A recent analysis by the Insurance Institute of Highway Safety (IIHS) Highway Loss Data Institute (HLDI) foundthat Subaru’s EyeSight system (earlier post) cut the rate of likely pedestrian-related insurance claims by a statistically significant 35%.
According to IIHS, 2016 data show pedestrian deaths account for 16% of all auto collision fatalities, and the numbers are on the rise—up 46% since reaching their lowest point in 2009. The increase, IIHS points out, has been mostly in urban and suburban areas where safe crossing locations might be scarce, including on busy roads designed to funnel vehicle traffic toward freeways, and mainly in the dark.
- The data clearly show that EyeSight is eliminating many crashes, including pedestrian crashes.
—Matt Moore, HLDI Senior Vice President
Subaru’s EyeSight performs several functions, including forward collision warning, automatic emergency braking, adaptive cruise control, lane departure warning and lead vehicle start alert. It also includes pedestrian detection, enabling the system to brake automatically for pedestrians in addition to other vehicles. . . .
To study the system’s effect on pedestrian crashes, analysts looked at bodily injury liability claims that lacked an associated claim for vehicle damage. Past HLDI investigations have found that such claims tend to represent injured pedestrians or cyclists.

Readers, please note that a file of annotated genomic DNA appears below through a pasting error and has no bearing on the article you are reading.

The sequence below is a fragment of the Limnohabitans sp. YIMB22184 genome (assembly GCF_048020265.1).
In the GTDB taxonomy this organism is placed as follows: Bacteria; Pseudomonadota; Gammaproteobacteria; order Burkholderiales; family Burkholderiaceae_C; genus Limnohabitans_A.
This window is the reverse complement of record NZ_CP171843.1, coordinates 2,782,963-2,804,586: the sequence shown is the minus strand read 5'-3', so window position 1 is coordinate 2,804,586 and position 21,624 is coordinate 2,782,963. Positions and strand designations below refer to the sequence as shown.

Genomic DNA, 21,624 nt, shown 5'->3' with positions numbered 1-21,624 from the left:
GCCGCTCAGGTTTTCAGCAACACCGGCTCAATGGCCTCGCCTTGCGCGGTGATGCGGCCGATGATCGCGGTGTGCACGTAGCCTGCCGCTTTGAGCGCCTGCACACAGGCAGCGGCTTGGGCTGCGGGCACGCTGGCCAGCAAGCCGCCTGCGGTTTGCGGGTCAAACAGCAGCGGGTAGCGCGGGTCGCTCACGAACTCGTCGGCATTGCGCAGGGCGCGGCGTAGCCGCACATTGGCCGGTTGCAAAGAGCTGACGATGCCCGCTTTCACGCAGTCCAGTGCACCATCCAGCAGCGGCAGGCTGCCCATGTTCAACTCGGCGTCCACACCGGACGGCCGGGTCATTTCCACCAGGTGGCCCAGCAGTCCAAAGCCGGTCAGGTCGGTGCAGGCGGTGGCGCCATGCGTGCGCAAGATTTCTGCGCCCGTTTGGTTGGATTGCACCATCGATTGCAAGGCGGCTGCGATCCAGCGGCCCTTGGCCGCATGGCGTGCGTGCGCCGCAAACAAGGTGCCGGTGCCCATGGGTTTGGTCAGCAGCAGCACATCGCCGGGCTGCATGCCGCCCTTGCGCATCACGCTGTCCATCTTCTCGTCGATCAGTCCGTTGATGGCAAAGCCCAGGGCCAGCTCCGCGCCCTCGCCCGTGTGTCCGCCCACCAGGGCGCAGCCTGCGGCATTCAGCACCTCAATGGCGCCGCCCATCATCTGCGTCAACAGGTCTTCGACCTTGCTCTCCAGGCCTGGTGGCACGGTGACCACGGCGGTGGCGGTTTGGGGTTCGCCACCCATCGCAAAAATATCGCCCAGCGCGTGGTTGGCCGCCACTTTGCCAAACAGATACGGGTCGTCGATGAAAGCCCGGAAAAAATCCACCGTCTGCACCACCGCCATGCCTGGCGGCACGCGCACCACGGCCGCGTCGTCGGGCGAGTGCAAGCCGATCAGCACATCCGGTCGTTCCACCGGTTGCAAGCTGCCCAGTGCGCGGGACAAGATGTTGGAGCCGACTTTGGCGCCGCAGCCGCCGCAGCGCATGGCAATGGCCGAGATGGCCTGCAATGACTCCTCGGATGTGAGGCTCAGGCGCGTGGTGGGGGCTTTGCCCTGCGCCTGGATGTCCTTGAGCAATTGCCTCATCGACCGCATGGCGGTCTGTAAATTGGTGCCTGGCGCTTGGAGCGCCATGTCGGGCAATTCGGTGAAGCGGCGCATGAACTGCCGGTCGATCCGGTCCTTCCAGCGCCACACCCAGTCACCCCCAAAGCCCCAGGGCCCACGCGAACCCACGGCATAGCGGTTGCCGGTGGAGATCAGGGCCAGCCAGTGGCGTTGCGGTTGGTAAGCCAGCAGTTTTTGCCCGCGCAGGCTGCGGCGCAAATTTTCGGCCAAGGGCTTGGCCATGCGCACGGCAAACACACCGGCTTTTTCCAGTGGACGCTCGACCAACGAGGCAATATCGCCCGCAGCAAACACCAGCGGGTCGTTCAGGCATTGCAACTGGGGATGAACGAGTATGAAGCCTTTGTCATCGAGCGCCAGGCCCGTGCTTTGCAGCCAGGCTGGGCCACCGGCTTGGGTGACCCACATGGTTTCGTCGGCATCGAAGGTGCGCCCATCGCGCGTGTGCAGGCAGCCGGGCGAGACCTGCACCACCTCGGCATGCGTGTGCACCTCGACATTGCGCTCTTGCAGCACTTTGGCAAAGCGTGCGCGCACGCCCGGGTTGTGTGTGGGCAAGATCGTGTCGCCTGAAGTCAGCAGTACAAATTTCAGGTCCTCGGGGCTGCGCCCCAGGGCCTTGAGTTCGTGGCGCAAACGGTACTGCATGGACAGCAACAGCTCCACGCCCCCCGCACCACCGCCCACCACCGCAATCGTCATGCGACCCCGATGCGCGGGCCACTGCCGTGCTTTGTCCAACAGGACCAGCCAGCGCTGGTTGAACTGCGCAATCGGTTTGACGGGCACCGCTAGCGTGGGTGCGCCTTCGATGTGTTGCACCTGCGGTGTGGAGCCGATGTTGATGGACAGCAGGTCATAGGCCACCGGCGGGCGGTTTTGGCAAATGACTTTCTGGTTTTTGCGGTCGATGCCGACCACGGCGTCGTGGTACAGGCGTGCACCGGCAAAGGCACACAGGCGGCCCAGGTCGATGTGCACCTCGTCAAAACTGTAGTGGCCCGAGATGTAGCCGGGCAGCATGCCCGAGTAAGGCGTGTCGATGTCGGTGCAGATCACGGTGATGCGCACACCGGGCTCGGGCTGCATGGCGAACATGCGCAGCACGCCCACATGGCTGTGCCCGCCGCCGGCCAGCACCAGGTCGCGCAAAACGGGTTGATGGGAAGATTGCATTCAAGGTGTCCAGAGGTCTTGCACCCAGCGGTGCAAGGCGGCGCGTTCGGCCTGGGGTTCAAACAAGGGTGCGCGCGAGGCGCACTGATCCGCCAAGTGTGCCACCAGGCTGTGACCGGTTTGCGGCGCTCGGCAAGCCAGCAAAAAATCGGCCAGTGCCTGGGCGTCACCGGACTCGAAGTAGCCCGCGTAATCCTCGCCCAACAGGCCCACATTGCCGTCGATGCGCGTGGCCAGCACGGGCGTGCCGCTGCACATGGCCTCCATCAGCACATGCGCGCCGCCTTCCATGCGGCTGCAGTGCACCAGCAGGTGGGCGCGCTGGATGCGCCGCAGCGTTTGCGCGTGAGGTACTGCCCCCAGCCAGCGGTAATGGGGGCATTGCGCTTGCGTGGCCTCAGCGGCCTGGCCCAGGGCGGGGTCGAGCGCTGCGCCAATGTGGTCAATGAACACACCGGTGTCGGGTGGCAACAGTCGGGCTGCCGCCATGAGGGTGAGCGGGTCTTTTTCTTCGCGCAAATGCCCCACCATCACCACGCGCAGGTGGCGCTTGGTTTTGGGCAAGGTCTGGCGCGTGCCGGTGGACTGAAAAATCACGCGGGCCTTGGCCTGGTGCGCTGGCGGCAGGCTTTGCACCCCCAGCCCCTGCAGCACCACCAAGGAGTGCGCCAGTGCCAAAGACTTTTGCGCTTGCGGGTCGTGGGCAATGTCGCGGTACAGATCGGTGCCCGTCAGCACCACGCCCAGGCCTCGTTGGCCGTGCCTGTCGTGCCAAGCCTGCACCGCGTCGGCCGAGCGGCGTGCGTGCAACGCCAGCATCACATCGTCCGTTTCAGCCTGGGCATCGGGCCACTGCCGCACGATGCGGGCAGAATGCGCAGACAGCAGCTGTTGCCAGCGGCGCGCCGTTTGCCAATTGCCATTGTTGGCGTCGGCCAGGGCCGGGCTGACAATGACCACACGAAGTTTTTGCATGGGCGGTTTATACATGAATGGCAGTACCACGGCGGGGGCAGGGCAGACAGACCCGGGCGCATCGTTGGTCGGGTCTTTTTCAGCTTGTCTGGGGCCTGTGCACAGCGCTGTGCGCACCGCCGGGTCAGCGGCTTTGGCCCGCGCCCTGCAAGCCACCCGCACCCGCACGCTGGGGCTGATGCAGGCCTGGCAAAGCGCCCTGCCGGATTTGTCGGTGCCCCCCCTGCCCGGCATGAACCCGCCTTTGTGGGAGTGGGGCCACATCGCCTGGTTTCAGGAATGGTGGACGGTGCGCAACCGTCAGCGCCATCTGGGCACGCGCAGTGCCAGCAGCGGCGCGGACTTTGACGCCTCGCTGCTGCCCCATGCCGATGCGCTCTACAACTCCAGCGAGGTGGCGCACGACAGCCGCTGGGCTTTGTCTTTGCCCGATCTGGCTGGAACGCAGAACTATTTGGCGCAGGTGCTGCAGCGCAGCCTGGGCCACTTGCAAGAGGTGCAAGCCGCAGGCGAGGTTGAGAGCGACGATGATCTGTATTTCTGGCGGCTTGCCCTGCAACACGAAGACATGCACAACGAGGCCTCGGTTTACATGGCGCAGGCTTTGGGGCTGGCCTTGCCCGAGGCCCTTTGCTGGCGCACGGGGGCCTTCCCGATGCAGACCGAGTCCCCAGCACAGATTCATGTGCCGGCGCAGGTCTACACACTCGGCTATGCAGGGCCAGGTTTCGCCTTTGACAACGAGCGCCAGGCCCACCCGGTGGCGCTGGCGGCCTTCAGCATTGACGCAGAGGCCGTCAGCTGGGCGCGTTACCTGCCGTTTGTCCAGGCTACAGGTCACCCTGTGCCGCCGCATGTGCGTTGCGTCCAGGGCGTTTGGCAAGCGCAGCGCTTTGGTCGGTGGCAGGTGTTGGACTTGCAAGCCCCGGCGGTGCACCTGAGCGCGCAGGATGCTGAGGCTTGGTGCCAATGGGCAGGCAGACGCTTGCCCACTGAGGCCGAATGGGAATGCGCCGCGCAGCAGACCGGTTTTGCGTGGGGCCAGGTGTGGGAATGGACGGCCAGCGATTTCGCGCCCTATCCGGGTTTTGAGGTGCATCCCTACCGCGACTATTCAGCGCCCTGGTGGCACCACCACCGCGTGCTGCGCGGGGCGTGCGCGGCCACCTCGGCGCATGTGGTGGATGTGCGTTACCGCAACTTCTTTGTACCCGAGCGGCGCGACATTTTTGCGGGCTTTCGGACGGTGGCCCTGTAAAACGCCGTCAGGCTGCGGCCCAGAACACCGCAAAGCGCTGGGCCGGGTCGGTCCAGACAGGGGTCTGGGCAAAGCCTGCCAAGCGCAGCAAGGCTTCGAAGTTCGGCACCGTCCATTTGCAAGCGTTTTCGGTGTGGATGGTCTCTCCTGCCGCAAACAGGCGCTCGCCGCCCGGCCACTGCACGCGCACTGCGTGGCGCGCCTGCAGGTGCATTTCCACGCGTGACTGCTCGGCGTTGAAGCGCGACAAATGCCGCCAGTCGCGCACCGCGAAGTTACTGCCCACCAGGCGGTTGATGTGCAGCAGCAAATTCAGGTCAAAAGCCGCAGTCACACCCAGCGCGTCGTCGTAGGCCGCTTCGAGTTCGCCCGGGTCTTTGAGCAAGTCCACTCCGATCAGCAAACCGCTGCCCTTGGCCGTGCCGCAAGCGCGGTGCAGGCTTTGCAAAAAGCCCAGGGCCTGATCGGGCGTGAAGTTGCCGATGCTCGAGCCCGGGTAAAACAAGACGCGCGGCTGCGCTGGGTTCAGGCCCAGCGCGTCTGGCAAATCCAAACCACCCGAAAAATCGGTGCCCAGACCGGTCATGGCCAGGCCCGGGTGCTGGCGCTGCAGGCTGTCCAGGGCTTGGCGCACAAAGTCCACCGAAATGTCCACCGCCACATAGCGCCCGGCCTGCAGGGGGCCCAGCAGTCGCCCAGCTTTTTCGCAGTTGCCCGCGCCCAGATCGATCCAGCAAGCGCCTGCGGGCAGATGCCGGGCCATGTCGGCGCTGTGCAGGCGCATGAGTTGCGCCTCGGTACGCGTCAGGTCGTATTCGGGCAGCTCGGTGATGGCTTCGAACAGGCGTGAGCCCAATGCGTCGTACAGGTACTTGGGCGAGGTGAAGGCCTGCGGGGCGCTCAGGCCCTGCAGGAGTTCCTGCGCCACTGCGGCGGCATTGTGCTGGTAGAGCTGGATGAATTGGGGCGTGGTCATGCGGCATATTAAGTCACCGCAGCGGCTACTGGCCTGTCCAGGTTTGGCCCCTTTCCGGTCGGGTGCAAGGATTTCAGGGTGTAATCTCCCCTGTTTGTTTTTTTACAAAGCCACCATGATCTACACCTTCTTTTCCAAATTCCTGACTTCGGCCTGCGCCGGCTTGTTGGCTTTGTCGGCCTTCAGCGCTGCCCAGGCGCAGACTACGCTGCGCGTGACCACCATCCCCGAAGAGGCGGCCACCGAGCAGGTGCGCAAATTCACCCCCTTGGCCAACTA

They compared the rate of these claims per insured vehicle year for Subaru vehicles with EyeSight, compared with the rate for the same models without the optional system
The first generation of EyeSight, which used black and white cameras, was available in the US on the 2013–14 Legacy and Outback and the 2014–16 Forester. The second generation, introduced on the Legacy and Outback in 2015 and on the Forester in 2017, uses color cameras and has longer and wider detection ranges and other improvements.
EyeSight was offered for the first time on the Crosstrek and the Impreza sedan and hatchback in 2015. Only the second-generation system was offered on these vehicles. . . .
Looking at the Legacy, Outback, Forester, Crosstrek and Impreza individually, HLDI found reductions in claim frequency for each of them, though only the results for the Legacy and Outback were statistically significant
HLDI also separated out first-generation and second-generation results for the Legacy, Outback and Forester. The first-generation system reduced claim frequency 33%, while the second-generation system lowered it 41%